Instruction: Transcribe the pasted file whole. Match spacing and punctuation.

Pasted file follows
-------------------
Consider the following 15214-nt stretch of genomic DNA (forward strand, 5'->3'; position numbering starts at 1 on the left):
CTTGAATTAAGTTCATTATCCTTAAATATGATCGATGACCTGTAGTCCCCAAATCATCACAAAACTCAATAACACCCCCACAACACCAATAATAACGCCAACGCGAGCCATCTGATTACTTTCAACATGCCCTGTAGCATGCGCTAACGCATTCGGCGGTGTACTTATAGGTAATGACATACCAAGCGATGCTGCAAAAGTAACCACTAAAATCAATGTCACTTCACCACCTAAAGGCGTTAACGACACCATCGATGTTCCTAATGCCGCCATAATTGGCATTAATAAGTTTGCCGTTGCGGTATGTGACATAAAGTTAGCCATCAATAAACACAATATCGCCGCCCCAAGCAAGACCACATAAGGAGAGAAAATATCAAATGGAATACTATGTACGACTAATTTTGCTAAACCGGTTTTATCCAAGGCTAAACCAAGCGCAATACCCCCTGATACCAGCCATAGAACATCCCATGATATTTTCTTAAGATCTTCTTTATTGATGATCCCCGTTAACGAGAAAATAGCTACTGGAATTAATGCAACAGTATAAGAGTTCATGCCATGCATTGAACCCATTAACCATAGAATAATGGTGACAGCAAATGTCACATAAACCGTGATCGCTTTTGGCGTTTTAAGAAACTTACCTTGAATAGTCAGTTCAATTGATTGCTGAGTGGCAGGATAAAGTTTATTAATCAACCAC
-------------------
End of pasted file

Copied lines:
Consider the following 15214-nt stretch of genomic DNA (forward strand, 5'->3'; position numbering starts at 1 on the left):
CTTGAATTAAGTTCATTATCCTTAAATATGATCGATGACCTGTAGTCCCCAAATCATCACAAAACTCAATAACACCCCCACAACACCAATAATAACGCCAACGCGAGCCATCTGATTACTTTCAACATGCCCTGTAGCATGCGCTAACGCATTCGGCGGTGTACTTATAGGTAATGACATACCAAGCGATGCTGCAAAAGTAACCACTAAAATCAATGTCACTTCACCACCTAAAGGCGTTAACGACACCATCGATGTTCCTAATGCCGCCATAATTGGCATTAATAAGTTTGCCGTTGCGGTATGTGACATAAAGTTAGCCATCAATAAACACAATATCGCCGCCCCAAGCAAGACCACATAAGGAGAGAAAATATCAAATGGAATACTATGTACGACTAATTTTGCTAAACCGGTTTTATCCAAGGCTAAACCAAGCGCAATACCCCCTGATACCAGCCATAGAACATCCCATGATATTTTCTTAAGATCTTCTTTATTGATGATCCCCGTTAACGAGAAAATAGCTACTGGAATTAATGCAACAGTATAAGAGTTCATGCCATGCATTGAACCCATTAACCATAGAATAATGGTGACAGCAAATGTCACATAAACCGTGATCGCTTTTGGCGTTTTAAGAAACTTACCTTGAATAGTCAGTTCAATTGATTGCTGAGTGGCAGGATAAAGTTTATTAATCAACCAC